This post is part of my 2019 Pride Month series “Proudly Reaffirming Identity, Diversity, and Equity,” exploring present-day issues facing the LGBTQ+ and allied communities.
It’s a logical dilemma, I told my friend Cole. We’ve been friends for over a decade–we met in an online writers forum and though we’ve never met in person, I consider Cole one of my closest friends. When you share your writing with someone, an intimacy develops that rivals romance, and Cole has not only shared but inspired my stories.
Cole is also trans, and while I was investigating transgender issues more deeply and hitting mental blocks of my own to better understand trans experiences, Cole was kind enough to let me lean into the discomfort and talk about the hard things.
Cole has also given me permission to share some of the words we exchanged, for which I’m especially grateful: Not only did their words help me understand things more deeply, they also said them far more eloquently than I ever could.
Last week President Trump visited Milwaukee. In class that morning, one student said, “He’s not my president.” The timing wasn’t right to go into the nuances of that statement, to correct the fallacy that blindly believes saying “He’s not my president” excuses us of his wrongdoings (when we, the collective voting citizenry, put him there) but merely excuses his ignoring us, so my response to her was subtler.
“Whether we like him or not, he’s our president, and we should respect that.”
I refused to get religious. In fact, “refuse” is the wrong word: I keep my faith wrapped around my neck but not gurgling through my vocal cords, so I never genuinely talk about religion with my students. Perhaps, this time, I should have.
Tonight begins Chanukah, the Festival of Lights, the commemoration of the rededication of the Temple hundreds of years ago. Normally I would light candles and celebrate with my family, but tonight that’s impossible: I’m still on campus, hung between finals, and candle-lighting isn’t exactly allowed in the dorms. (I’ve got a friend bringing me his lighter, and then I’ll at least light the candles outside.)
Since it’s been a long time since I’ve last lit any candles, and since it’s been a long time since I’ve written anything about the Pirkei Avot, I figured tonight would be the prime time to reprise both.
It hasn’t even been a week since I’ve been back and it already feels like my trip to Cherokee was ages ago. This has been a long week in terms of assignments, and with NC Pride this weekend and classes grinding to a brief halt next week for fall break before I’m bombarded with another round of tests, I can’t but imagine this’ll be a long weekend. Indeed, like last weekend, I expect it will be over too quickly.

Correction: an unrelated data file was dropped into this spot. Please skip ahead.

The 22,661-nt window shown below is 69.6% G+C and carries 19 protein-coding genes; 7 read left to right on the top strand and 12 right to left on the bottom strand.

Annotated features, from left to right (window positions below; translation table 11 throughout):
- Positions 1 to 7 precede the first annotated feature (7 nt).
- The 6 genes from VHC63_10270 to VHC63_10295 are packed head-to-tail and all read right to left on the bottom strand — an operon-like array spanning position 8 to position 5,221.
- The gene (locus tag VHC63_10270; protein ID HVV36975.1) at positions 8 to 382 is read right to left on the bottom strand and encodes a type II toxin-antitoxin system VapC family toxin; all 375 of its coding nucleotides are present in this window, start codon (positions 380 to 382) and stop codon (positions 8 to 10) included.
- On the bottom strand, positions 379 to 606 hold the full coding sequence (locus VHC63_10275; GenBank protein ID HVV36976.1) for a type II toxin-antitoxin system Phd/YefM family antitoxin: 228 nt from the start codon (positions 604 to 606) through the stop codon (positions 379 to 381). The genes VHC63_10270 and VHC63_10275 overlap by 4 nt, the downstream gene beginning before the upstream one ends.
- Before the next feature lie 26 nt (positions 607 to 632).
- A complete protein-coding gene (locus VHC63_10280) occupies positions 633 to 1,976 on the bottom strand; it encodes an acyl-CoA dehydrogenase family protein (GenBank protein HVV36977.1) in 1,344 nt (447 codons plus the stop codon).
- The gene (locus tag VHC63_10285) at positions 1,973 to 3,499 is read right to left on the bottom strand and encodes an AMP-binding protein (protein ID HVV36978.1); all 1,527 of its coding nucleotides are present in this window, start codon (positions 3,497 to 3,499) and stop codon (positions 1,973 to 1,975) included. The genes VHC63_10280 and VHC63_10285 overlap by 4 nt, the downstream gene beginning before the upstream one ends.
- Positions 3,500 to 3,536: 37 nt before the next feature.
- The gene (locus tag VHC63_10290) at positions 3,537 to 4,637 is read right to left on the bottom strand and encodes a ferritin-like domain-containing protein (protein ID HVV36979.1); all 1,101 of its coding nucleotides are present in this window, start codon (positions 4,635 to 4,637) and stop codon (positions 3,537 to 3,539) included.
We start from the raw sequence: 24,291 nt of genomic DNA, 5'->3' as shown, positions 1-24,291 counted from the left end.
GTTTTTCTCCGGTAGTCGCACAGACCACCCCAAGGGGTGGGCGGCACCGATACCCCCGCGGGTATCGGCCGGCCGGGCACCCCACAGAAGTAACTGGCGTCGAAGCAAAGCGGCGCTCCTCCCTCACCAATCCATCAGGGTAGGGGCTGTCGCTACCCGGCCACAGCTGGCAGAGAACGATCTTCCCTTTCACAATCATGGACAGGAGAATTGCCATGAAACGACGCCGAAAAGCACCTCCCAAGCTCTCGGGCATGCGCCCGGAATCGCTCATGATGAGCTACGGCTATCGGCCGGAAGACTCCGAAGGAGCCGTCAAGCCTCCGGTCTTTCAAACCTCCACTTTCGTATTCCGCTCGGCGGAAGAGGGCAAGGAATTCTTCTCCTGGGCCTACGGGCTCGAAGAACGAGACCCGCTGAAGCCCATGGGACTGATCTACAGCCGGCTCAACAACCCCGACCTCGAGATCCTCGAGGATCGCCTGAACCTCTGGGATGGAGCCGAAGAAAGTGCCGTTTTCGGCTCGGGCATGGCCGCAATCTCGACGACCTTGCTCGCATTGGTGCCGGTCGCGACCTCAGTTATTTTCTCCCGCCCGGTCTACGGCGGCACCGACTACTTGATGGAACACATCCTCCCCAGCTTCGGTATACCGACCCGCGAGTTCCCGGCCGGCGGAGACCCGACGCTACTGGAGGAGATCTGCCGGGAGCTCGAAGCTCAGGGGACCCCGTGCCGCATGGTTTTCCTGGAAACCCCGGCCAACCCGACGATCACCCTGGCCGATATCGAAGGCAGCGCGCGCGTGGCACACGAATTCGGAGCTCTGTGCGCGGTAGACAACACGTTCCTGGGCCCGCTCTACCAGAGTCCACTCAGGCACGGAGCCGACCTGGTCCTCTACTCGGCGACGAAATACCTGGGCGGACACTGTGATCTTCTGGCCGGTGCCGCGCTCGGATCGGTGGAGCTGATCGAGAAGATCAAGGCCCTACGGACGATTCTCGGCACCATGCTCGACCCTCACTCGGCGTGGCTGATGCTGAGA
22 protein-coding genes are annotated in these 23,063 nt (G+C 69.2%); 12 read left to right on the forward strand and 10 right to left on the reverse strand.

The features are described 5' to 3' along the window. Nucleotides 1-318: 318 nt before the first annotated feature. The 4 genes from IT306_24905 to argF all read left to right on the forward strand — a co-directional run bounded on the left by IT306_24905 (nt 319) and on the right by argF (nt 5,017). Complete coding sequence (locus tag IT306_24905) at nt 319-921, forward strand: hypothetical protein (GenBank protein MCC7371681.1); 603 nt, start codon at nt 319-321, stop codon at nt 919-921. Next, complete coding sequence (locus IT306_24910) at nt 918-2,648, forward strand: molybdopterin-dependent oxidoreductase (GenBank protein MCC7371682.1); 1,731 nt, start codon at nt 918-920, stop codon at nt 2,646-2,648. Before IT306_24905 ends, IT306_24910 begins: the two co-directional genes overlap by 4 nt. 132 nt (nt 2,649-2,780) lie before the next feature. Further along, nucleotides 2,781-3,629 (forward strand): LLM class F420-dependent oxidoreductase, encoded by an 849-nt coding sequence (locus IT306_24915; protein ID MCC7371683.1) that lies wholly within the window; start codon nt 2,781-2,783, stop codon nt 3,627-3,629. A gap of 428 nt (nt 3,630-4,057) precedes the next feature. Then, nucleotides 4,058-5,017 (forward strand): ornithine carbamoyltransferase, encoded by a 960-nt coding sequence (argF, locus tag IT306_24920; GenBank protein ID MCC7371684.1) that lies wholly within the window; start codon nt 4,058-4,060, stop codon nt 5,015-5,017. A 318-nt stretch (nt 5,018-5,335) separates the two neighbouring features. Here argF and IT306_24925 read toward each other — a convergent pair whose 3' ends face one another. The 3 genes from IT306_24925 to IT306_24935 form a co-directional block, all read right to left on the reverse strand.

On Saturday night we all went to a buffet for some home-made southern cooking (and let me tell you, it was delicious). As we were leaving, it suddenly occurred to me that after morning came, we would be returning to the nonstop, chaotic world centered about N.C. State but extending throughout all Western civilization.
And when I realized that, I knew I’d miss being in Cherokee.
This past weekend was in a few words amazing. In many words, it was too great to mention in only one sitting.
It began with a flier I saw on the doors to my residence hall: Cherokee Diversity Trip! Apply Now! I just barely missed the information session (I came stumbling back from a long night of Parkour when I realized…oh, wait, there was something else happening tonight), but I ran to catch the last few minutes and then stayed a few minutes longer to (very gratefully) get filled in on the things I had missed.
That weekend, I wrote my application. I hadn’t made a wondrous first-impression (Parkour is exhausting, and sweat isn’t exactly flattering), but I hoped my words would say enough.
I teased today’s teaching last week when I explained my recent absence from writing and today I bring it back, but before we get to it, I offer a question to consider: What is wisdom? Who is wise? And why would–or would not–wisdom last over time?
It may be beneficial to take a moment to think thoroughly of these things before reading onward, but if you’d rather rush ahead, that’s okay, too–just keep all these thoughts in mind for later.
There’s a trick I’ve picked up that’s gotten me out of a few sticky situations. I’ve had a lot of leadership training, some media prep, and probably more math drills than most humans can suffice to think of let alone subject themselves to, but this trick, it’s none of the above. It’s a touch of psychology, an ounce or so of mythology, a few dashes of dreaming, and a whole lot of deceit.
But it’s not really deceit when you think about it. After all, what is the world past what we make of it? “If you build it, they will come.” If you make it, it’s yours to own. And when you own the world, there’s nothing you can’t do.
So where’s the lease, you ask? Right at your fingertips if you open your hand and reach for it.
Open wide the doors of your home and make the poor welcome as members of your household; do not engage in small talk with your wife. (Now if this be true for one’s wife, how much more does it apply to the wife of a friend! Our sages derived a lesson from this: One who engages in small talk with his wife harms himself; he will neglect the study of Torah and in the end will inherit Gehenna.)
I’m like, Huh—what?
So I’m tempted to say this one’s worth skipping since I will never have a wife, so it doesn’t apply, but if I’m truly to learn anything (and I hope I’ve already learned something), I have to realize that even the most far-out teachings can still have a lesson hidden somewhere in them for everyone. Going back to the precepts we began with a month ago: Be cautious in your decisions.